The Java Desktop Community points out another Swing Sightings preview: Mpowerplayer is a free mobile game player for your desktop that lets you find, try, and buy games for your mobile phone. Every game in the extensive catalog is playable and easily purchasable.
In today's Forums,
ingridy discusses complaints
Re: Mustang Early Access JRE size and Early Access AutoUpdate:
"Regarding the JRE bundle size, we are aware that the size is getting increased and we are monitoring the size. Minimum JRE bundle size is actually 8.95 MB not 30.7 MB. Now you might think, then why you are downloading 30.7MB jar file. Ok what you are getting is just a raw image of our JRE bundle in the self-extracting JAR file. Keep that in your mind that self-extracting jar installer is not really designed for our JRE bundle. This was our ultimate choice to release our source bundles only and later due to the customer requirements we have released the JRE/FASTDEBUG bundles in the jar format as well."
kellyohairdiscusses options for simplified native code in
Re: JNI Improvements:
"Sun Studio 8 had released with a Native Connector Tool (NCT) that would read Dwarf2 debug information from a shared C or C++ library (Solaris or Linux) and automatically create the Java layer interfaces into a native library. Google NativeConnector and you should find some documentation on it. I'm not necessarily recommending it, but Sun has indeed attempted to produced such a beast. For various reasons I'm not sure it is still delivered, but the audience was very limited and the "real" JNI programmers seemed to prefer writing their own code. Giving Java access to native code has it's dangers, and getting it right (and who's 'right') isn't easy either. I agree that using JNI is not easy, it never has been."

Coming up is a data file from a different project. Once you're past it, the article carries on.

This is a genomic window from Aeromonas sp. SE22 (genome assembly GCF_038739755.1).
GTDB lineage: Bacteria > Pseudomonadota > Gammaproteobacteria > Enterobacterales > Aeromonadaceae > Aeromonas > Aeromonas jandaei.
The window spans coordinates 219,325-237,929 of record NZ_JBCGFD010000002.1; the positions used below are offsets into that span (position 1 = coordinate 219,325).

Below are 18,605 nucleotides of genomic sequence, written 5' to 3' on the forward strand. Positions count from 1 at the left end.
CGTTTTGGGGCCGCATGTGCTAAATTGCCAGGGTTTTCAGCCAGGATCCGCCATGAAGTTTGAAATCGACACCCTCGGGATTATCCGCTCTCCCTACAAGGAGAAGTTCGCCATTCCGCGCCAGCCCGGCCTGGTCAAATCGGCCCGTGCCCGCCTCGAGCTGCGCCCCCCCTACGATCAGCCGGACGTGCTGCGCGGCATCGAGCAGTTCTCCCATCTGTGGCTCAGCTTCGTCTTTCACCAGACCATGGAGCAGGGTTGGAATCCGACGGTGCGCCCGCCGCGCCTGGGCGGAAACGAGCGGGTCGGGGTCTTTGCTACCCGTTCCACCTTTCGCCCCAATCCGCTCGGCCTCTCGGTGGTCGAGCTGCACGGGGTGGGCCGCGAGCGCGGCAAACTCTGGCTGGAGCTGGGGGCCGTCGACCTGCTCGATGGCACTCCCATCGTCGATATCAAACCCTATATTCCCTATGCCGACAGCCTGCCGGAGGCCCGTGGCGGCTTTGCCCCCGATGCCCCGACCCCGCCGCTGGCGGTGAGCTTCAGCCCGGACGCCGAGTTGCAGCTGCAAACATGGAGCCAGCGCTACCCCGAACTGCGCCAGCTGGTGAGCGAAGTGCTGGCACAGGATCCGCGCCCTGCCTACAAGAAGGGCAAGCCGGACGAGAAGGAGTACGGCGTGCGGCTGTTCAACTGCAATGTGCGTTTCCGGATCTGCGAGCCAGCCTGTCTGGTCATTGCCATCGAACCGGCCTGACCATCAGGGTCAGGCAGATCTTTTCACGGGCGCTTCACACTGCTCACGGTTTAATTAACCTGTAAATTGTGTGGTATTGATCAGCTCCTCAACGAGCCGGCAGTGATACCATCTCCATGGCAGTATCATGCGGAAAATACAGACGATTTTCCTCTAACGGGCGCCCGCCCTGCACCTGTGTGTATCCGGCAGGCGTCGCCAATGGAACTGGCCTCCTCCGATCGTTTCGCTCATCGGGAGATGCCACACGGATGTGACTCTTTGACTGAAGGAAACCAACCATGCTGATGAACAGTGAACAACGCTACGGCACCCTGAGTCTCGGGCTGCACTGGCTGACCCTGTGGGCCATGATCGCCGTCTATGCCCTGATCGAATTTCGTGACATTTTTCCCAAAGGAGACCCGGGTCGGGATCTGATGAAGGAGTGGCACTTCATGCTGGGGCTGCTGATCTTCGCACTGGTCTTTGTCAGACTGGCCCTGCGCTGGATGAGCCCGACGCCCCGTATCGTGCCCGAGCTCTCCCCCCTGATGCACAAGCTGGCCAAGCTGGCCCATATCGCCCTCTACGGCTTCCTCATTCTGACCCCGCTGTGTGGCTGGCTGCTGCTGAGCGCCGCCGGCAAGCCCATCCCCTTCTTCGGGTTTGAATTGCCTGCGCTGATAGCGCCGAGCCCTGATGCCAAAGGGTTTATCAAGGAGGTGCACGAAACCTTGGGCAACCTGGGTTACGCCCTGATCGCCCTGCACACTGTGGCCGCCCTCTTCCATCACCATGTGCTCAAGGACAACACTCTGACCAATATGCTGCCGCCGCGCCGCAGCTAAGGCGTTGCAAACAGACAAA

In today's java.net
News Headlines :
- JBoss and Microsoft
Commons Email 1.0
- Apache Maven
2.0 Beta 2
- Ravenous 0.3.9
with TestNG's Cedric Beust
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Current and upcoming Java
- September 28 and 29, 2005 - DataDirect Design Previews (two events: Santa Clara CA and Irvine, CA)
- September 28, 2005 - Lucent Developer Focus Event at CTIA Wireless Conference
- September 30-October 2, 2005 - Western Canada Java Software Symposium 2005
- October 5-7, 2005 - Java in Action
- October 7-9, 2005 - Greater Nebraska Software Symposium
- October 14-16, 2005 - Pacific Northwest Software Symposium
- October 16-20, 2005 - OOPSLA 2005
- October 17, 2005 - Workshop Eclipse RCP
- October 19-20, 2005 - 9th Jini Community Meeting
- October 21-23, 2005 - Greater Atlanta Software Symposium
- October 28-30, 2005 - Northern Virginia Software Symposium
- November 1-4, 2005 - Enterprise Java Architecture Workshop: San Francisco
- November 4-6, 2005 - Lone Star Software Symposium 2005: Dallas Edition
- December 7-10, 2005 - The Spring Experience 2005
- December 10-14, 2005 - ApacheCon 2005
- December 12-16, 2005 - JavaPolis 2005
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The pros and cons of hibernation